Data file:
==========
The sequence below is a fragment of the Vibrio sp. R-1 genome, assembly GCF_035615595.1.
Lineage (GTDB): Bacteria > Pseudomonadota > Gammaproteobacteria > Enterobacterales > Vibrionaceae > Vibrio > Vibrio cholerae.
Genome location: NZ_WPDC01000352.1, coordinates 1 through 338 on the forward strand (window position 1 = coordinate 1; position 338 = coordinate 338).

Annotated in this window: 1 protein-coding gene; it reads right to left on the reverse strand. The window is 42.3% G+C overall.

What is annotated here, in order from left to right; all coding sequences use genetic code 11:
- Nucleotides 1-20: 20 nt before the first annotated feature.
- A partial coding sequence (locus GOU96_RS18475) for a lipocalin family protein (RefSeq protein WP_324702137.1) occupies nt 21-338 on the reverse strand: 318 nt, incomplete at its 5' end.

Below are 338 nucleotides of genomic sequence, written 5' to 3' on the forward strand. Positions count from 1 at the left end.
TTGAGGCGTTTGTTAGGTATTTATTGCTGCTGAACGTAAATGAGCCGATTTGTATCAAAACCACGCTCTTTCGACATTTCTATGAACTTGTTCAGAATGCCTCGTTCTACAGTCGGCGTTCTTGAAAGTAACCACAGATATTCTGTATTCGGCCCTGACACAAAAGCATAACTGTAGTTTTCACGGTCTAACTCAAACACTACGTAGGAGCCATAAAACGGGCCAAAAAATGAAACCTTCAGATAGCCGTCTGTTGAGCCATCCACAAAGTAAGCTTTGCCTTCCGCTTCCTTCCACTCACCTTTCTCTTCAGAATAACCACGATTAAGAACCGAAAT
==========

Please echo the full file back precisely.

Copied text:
The sequence below is a fragment of the Vibrio sp. R-1 genome, assembly GCF_035615595.1.
Lineage (GTDB): Bacteria > Pseudomonadota > Gammaproteobacteria > Enterobacterales > Vibrionaceae > Vibrio > Vibrio cholerae.
Genome location: NZ_WPDC01000352.1, coordinates 1 through 338 on the forward strand (window position 1 = coordinate 1; position 338 = coordinate 338).

Annotated in this window: 1 protein-coding gene; it reads right to left on the reverse strand. The window is 42.3% G+C overall.

What is annotated here, in order from left to right; all coding sequences use genetic code 11:
- Nucleotides 1-20: 20 nt before the first annotated feature.
- A partial coding sequence (locus GOU96_RS18475) for a lipocalin family protein (RefSeq protein WP_324702137.1) occupies nt 21-338 on the reverse strand: 318 nt, incomplete at its 5' end.

Below are 338 nucleotides of genomic sequence, written 5' to 3' on the forward strand. Positions count from 1 at the left end.
TTGAGGCGTTTGTTAGGTATTTATTGCTGCTGAACGTAAATGAGCCGATTTGTATCAAAACCACGCTCTTTCGACATTTCTATGAACTTGTTCAGAATGCCTCGTTCTACAGTCGGCGTTCTTGAAAGTAACCACAGATATTCTGTATTCGGCCCTGACACAAAAGCATAACTGTAGTTTTCACGGTCTAACTCAAACACTACGTAGGAGCCATAAAACGGGCCAAAAAATGAAACCTTCAGATAGCCGTCTGTTGAGCCATCCACAAAGTAAGCTTTGCCTTCCGCTTCCTTCCACTCACCTTTCTCTTCAGAATAACCACGATTAAGAACCGAAAT